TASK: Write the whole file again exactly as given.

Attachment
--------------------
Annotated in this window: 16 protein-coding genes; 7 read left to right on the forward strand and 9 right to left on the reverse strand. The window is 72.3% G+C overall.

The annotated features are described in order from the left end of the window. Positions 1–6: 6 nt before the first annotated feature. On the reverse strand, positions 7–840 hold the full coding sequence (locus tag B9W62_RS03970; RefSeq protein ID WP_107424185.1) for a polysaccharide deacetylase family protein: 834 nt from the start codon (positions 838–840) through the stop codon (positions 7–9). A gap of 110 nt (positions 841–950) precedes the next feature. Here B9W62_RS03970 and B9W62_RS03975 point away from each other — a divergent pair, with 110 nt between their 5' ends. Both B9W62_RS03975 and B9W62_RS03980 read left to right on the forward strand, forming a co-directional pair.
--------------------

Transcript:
Annotated in this window: 16 protein-coding genes; 7 read left to right on the forward strand and 9 right to left on the reverse strand. The window is 72.3% G+C overall.

The annotated features are described in order from the left end of the window. Positions 1–6: 6 nt before the first annotated feature. On the reverse strand, positions 7–840 hold the full coding sequence (locus tag B9W62_RS03970; RefSeq protein ID WP_107424185.1) for a polysaccharide deacetylase family protein: 834 nt from the start codon (positions 838–840) through the stop codon (positions 7–9). A gap of 110 nt (positions 841–950) precedes the next feature. Here B9W62_RS03970 and B9W62_RS03975 point away from each other — a divergent pair, with 110 nt between their 5' ends. Both B9W62_RS03975 and B9W62_RS03980 read left to right on the forward strand, forming a co-directional pair.